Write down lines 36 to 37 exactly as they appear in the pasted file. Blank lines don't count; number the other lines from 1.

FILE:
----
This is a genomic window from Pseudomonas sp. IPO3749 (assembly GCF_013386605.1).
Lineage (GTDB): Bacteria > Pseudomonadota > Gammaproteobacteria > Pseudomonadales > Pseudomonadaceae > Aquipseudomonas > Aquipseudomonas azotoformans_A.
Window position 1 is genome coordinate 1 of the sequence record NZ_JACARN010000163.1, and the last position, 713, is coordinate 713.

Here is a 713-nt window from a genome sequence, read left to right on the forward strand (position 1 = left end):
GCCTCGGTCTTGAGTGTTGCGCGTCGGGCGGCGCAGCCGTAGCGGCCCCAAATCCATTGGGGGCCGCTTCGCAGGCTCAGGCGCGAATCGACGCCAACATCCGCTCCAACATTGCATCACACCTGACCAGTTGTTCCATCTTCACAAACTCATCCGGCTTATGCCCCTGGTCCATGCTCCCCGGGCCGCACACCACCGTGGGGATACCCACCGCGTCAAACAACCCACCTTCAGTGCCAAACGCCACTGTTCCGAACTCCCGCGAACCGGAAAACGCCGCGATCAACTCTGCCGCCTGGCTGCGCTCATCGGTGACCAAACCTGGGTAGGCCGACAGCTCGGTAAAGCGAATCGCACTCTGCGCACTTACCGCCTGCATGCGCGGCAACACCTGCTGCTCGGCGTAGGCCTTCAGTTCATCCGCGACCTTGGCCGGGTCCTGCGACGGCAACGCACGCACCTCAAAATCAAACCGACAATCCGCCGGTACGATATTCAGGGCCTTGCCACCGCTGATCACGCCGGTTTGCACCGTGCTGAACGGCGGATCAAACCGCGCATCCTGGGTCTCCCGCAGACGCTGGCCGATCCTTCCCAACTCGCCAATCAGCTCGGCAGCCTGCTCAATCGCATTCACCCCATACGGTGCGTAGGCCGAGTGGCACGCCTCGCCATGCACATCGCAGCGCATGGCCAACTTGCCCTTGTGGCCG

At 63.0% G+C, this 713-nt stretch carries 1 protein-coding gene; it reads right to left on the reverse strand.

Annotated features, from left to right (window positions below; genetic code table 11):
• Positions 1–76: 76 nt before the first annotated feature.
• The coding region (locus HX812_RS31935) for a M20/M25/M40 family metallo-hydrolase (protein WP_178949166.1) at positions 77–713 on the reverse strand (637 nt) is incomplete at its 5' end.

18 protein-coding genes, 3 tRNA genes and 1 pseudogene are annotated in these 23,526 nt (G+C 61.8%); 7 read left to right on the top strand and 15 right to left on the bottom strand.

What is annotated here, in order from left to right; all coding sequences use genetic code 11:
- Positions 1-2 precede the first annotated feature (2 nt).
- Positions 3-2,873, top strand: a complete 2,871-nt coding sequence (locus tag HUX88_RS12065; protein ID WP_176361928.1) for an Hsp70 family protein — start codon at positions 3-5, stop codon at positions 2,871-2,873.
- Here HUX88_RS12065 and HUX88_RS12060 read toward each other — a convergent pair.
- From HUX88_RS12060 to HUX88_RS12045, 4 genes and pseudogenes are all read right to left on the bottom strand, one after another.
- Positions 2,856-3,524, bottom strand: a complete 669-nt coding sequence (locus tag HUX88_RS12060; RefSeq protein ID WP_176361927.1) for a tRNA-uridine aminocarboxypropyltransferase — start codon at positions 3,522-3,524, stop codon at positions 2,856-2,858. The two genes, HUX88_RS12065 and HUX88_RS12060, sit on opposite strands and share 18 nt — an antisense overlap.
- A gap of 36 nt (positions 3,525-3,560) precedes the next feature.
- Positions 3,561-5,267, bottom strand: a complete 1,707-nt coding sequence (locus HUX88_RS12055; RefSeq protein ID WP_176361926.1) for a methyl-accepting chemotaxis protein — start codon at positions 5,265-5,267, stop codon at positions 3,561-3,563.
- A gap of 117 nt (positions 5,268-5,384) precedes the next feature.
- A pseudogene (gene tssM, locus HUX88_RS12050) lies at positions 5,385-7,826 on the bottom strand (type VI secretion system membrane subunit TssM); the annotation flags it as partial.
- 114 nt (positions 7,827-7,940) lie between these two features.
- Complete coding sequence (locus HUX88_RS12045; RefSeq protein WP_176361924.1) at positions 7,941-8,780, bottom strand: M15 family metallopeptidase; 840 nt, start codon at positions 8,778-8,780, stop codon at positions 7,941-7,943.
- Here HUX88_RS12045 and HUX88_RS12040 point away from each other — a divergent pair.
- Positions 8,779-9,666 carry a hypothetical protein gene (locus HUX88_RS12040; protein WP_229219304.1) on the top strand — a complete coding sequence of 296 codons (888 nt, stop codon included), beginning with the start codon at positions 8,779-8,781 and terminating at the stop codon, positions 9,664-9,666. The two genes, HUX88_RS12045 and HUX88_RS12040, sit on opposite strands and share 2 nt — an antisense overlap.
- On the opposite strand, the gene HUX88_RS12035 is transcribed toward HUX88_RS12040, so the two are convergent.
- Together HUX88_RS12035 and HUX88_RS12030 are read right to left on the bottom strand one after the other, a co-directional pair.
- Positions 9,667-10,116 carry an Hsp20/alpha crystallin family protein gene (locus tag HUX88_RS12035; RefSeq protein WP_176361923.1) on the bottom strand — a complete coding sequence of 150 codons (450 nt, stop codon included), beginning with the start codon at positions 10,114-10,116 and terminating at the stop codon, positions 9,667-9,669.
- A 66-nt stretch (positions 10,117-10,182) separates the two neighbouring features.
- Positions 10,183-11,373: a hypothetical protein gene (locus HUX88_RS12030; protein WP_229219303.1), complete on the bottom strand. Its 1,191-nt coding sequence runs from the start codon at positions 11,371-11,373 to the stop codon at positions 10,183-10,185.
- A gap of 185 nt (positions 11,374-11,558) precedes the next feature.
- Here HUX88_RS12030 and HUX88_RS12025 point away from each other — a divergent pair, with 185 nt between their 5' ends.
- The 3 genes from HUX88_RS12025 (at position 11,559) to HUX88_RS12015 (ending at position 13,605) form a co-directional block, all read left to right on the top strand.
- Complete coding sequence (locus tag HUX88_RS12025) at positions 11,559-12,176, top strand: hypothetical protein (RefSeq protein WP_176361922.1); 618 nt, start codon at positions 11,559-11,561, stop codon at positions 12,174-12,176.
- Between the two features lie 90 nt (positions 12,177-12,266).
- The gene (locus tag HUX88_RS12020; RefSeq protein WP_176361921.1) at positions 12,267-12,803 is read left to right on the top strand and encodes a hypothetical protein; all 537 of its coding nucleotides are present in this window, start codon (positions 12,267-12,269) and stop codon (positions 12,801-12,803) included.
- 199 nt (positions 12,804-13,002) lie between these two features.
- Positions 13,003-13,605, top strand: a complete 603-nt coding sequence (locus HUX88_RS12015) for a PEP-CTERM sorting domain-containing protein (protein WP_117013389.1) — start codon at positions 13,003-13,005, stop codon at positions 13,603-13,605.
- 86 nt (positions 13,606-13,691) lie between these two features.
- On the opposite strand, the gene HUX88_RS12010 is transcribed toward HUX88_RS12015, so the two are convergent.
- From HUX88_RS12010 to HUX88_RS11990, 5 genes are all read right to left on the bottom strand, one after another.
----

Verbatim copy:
- 199 nt (positions 12,804-13,002) lie between these two features.
- Positions 13,003-13,605, top strand: a complete 603-nt coding sequence (locus HUX88_RS12015) for a PEP-CTERM sorting domain-containing protein (protein WP_117013389.1) — start codon at positions 13,003-13,005, stop codon at positions 13,603-13,605.